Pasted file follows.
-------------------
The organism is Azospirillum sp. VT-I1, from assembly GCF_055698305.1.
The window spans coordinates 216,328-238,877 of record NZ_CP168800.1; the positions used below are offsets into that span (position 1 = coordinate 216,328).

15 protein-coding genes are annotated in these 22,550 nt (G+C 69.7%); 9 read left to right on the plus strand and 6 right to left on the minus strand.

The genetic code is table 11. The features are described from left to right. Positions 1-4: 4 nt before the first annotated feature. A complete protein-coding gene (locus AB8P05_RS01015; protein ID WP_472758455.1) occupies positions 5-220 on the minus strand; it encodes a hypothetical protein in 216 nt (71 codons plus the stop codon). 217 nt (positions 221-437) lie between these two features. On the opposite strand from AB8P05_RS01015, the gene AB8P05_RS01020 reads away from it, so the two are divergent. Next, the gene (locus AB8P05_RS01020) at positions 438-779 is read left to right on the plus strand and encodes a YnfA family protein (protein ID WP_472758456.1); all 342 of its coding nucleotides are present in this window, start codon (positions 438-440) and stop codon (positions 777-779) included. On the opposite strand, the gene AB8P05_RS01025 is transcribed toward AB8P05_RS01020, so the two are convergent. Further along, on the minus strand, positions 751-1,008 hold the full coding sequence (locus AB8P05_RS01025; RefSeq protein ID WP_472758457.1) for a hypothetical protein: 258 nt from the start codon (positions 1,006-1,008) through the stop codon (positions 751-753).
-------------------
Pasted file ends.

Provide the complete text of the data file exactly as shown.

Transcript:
The organism is Azospirillum sp. VT-I1, from assembly GCF_055698305.1.
The window spans coordinates 216,328-238,877 of record NZ_CP168800.1; the positions used below are offsets into that span (position 1 = coordinate 216,328).

15 protein-coding genes are annotated in these 22,550 nt (G+C 69.7%); 9 read left to right on the plus strand and 6 right to left on the minus strand.

The genetic code is table 11. The features are described from left to right. Positions 1-4: 4 nt before the first annotated feature. A complete protein-coding gene (locus AB8P05_RS01015; protein ID WP_472758455.1) occupies positions 5-220 on the minus strand; it encodes a hypothetical protein in 216 nt (71 codons plus the stop codon). 217 nt (positions 221-437) lie between these two features. On the opposite strand from AB8P05_RS01015, the gene AB8P05_RS01020 reads away from it, so the two are divergent. Next, the gene (locus AB8P05_RS01020) at positions 438-779 is read left to right on the plus strand and encodes a YnfA family protein (protein ID WP_472758456.1); all 342 of its coding nucleotides are present in this window, start codon (positions 438-440) and stop codon (positions 777-779) included. On the opposite strand, the gene AB8P05_RS01025 is transcribed toward AB8P05_RS01020, so the two are convergent. Further along, on the minus strand, positions 751-1,008 hold the full coding sequence (locus AB8P05_RS01025; RefSeq protein ID WP_472758457.1) for a hypothetical protein: 258 nt from the start codon (positions 1,006-1,008) through the stop codon (positions 751-753).